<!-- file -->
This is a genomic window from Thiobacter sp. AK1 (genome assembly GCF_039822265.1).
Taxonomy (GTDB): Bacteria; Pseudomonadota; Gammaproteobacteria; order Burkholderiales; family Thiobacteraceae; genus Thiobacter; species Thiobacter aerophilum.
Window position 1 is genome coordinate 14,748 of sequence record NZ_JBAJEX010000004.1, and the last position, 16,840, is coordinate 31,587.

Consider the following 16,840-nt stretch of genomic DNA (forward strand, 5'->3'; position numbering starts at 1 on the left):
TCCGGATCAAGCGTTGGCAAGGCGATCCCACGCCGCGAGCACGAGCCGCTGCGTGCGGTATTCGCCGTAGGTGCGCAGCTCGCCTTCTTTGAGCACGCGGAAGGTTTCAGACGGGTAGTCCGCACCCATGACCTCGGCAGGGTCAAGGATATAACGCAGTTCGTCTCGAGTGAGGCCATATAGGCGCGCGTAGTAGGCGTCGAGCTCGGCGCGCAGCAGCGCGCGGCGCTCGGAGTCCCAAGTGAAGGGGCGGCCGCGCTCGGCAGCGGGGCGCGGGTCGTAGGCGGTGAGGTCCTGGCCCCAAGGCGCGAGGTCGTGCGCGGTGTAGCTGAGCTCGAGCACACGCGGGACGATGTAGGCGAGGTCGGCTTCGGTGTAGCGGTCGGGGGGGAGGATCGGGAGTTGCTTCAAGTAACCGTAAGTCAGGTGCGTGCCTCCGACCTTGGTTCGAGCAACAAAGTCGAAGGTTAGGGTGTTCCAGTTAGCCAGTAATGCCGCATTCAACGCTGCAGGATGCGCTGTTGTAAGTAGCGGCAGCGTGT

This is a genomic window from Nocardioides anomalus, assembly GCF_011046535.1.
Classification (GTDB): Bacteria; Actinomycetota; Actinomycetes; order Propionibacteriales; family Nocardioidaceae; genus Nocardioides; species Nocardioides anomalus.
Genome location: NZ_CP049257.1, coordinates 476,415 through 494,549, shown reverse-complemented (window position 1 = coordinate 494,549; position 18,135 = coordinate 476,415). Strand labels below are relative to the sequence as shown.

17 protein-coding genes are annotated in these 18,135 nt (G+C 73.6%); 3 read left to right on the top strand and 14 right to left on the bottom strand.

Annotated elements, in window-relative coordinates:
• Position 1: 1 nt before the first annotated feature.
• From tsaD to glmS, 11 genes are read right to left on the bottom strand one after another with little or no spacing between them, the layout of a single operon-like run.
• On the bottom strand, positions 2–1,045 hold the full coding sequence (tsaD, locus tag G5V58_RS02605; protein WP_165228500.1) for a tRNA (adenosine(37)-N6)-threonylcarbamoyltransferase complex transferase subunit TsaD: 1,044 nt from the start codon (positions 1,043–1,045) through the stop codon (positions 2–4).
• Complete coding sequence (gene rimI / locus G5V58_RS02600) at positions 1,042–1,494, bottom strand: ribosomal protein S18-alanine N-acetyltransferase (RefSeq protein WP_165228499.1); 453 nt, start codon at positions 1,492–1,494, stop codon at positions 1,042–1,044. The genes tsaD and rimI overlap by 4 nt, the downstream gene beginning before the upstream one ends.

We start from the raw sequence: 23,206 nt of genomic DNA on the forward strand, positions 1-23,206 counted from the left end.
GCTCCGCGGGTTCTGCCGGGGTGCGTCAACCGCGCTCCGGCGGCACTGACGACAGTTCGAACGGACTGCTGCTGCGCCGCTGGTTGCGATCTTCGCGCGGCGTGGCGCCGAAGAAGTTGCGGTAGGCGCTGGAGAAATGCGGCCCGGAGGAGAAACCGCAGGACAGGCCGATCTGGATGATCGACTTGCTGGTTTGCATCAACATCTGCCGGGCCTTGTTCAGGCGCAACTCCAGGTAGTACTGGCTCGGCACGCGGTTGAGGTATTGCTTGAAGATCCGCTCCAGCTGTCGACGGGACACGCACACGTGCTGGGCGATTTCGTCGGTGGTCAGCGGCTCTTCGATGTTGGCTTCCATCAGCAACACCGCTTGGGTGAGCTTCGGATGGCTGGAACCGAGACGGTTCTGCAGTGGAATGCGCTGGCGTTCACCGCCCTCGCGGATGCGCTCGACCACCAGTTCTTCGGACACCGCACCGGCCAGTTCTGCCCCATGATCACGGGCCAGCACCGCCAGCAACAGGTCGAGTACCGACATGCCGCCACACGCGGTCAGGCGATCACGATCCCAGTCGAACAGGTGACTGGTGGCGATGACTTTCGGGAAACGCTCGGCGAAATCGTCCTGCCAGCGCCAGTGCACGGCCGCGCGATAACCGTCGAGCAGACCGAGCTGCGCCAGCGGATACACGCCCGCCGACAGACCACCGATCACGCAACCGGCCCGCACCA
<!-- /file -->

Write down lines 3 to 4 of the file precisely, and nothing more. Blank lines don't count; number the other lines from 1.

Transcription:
Window position 1 is genome coordinate 14,748 of sequence record NZ_JBAJEX010000004.1, and the last position, 16,840, is coordinate 31,587.

Consider the following 16,840-nt stretch of genomic DNA (forward strand, 5'->3'; position numbering starts at 1 on the left):